The Elephant Scientist is the newest entry in the publisher’s outstanding series called Scientists in the Field. In these books, authors and their photographers spend time in the field with scientists working in a variety of environments.

Other recent books in the series feature scientists who study frogs, manatees, sea horses, honeybees, and bats. The Elephant Scientist, with its clear writing, concise explanation of complex concepts, and exceptional photography, is a first-rate addition to the series. Many people feel a special affinity to elephants because of their strong and loving family bonds. While humans share more DNA with chimpanzees than with any other animal, we are perhaps more like elephants in matters of the heart.

Long Description: 

“The Elephant Scientist, with its clear writing, concise explanation of complex concepts, and exceptional photography, is a first-rate addition to the series.”

The scientist perches atop a concrete bunker peering through binoculars at an elephant family whose matriarch leads her charges to the Mushara waterhole in the midst of a Namibian scrub desert. The wise old matriarch suddenly stops and shifts her weight, tilting forward on her toes. Her followers do the same. The matriarch holds still as stone, occasionally lifting a foot and shifting it, or stretching out her trunk along the earth as if seeking an answer to an unknown question. Finally, the matriarch deems it safe to continue and the elephants in unison move toward the waterhole.

This elephant behavior had not been previously documented; however, elephant scientist Caitlyn O’Connell recognized this unusual performance from her time spent studying insects.

She’d watched tiny grasshopper-like insects called planthoppers communicate with others of their species by transmitting calls through their feet and vibrating the plant on which they rested. Was it possible that these mighty mammals were somehow communicating in a similar manner to that of a diminutive insect?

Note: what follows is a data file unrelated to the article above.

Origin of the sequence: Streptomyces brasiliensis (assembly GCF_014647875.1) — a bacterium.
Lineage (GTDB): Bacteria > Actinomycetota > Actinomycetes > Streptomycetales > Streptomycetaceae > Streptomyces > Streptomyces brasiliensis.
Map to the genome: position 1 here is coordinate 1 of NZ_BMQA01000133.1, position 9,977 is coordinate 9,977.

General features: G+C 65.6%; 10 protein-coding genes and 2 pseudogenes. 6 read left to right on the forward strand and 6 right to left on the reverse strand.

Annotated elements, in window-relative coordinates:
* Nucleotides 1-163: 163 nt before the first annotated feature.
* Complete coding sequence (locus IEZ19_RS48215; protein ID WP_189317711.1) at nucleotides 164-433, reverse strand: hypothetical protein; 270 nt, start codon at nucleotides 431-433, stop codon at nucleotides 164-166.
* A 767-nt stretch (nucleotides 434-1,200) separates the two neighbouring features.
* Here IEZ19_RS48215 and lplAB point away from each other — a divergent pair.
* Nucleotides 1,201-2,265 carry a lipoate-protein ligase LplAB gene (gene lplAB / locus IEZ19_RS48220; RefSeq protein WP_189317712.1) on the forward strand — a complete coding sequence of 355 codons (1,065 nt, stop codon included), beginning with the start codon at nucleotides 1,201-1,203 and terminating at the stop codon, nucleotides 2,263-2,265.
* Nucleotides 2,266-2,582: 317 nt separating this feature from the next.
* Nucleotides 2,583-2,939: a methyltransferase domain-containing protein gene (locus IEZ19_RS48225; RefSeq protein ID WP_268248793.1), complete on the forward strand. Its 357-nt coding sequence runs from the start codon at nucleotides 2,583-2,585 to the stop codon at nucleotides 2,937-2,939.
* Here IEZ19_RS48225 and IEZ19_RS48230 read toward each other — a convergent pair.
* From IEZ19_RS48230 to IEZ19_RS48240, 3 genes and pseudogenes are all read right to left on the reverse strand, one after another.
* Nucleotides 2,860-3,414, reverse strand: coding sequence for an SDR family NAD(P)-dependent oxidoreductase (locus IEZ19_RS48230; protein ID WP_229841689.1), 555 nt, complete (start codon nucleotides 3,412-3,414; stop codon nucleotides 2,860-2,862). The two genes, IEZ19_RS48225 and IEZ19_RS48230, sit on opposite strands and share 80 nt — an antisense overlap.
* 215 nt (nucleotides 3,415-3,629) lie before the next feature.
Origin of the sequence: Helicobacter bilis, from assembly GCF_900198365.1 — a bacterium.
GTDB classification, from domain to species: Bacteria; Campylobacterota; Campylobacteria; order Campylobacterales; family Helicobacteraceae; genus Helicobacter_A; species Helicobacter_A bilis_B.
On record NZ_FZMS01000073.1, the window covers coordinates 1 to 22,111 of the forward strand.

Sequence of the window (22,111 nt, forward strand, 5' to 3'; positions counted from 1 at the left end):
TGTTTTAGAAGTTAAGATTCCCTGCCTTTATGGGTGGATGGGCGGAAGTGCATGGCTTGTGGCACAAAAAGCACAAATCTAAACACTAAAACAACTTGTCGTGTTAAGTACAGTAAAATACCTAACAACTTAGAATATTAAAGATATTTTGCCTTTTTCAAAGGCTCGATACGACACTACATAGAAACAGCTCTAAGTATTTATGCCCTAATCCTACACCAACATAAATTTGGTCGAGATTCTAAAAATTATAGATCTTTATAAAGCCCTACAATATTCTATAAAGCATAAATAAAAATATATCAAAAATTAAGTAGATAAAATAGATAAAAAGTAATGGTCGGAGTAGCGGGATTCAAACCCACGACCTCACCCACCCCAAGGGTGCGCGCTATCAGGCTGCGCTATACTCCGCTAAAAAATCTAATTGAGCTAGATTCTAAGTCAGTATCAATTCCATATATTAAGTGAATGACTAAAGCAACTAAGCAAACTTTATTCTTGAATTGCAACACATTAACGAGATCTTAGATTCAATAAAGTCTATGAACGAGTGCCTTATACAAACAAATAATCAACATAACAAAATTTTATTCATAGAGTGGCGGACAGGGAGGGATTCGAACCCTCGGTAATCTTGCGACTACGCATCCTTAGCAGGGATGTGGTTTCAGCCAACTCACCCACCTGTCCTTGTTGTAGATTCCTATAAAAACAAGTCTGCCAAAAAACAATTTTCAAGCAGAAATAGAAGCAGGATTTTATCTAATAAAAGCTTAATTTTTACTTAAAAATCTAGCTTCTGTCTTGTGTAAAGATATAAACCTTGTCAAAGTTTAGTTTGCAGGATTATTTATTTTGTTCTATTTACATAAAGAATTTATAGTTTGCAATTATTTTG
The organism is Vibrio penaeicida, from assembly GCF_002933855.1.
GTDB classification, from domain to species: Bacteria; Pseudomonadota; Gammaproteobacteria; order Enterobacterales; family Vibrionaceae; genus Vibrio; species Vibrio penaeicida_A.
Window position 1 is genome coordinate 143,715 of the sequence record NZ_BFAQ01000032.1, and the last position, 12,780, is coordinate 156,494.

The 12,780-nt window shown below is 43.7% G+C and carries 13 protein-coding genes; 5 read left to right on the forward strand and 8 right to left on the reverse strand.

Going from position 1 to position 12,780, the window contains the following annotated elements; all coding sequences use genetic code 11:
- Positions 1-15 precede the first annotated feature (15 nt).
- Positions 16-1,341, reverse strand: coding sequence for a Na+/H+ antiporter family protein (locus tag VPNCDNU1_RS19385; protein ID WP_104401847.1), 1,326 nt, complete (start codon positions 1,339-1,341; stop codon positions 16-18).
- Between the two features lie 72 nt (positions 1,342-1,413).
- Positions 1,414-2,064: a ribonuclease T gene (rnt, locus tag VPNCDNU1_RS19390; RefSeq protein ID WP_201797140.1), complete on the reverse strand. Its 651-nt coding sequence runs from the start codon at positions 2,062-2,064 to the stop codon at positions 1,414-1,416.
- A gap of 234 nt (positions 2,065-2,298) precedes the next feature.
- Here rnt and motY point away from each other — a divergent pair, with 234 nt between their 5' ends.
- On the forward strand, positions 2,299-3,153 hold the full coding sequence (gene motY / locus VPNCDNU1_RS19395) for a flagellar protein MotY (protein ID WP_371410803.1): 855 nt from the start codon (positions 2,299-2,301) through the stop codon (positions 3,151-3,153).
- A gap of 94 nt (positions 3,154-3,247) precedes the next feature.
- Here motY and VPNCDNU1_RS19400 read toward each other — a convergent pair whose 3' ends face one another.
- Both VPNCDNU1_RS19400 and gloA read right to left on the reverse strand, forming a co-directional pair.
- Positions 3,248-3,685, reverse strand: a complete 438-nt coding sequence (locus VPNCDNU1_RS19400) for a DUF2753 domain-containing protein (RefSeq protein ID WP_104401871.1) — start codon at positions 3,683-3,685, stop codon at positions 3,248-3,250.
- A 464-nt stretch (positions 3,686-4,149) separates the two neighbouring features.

Follow Caitlyn O’Connell, “Mother of All Elephants” (so nicknamed by indigenous villagers because of her concern for the animals) as she tracks and studies wild elephants in two national parks in Namibia along the coast of southwest Africa.

Dr. O’Connell had several goals. People established farms and ranches along the edge of the parks, making the crops readily available to resident elephants. It turns out that elephants are very fond of corn and other human crops, food desperately needed by a populace that lives at the subsistence level. She sought to decrease human-elephant conflict by helping to protect farmers’ crops from elephant foraging. Harmless ways to warn elephants off farms included battery-operated car alarm triggered by trip wires, electrical fences, trenches, and barriers formed of crops such as red chilies, known to be unpalatable to elephants. Dr. O’Connell hoped to develop a better alternative. Ultimately, recordings of elephant alarm calls proved quite effective.

Once harvest season ended, Dr. O’Connell was free to pursue her other goal, the study of elephant culture and communication. She and her photographer husband, Dr. Timothy Rodman, recorded many of their astounding findings in words and images.

For example, the basic elephant family unit is formed of adult females and juveniles of both genders; however, when young males reach adolescence, their testosterone-driven unruliness means that the females force them from the herd. They join separate groups consisting of adult males, whose presence not only settles them down, but also actually decreases their testosterone levels. One of the more evocative photos in the book shows an adult bull elephant comforting a seemingly despondent adolescent male.

Dr. O’Connell and her associates then turned to the question: Can elephants “hear” with their feet? A CT scan of an elephant foot shows the animals stand on tiptoe with their heels elevated by a cushiony pad of fatty tissue. The fat resembles the “acoustic fat” found in marine mammals known to send and receive sound vibrations.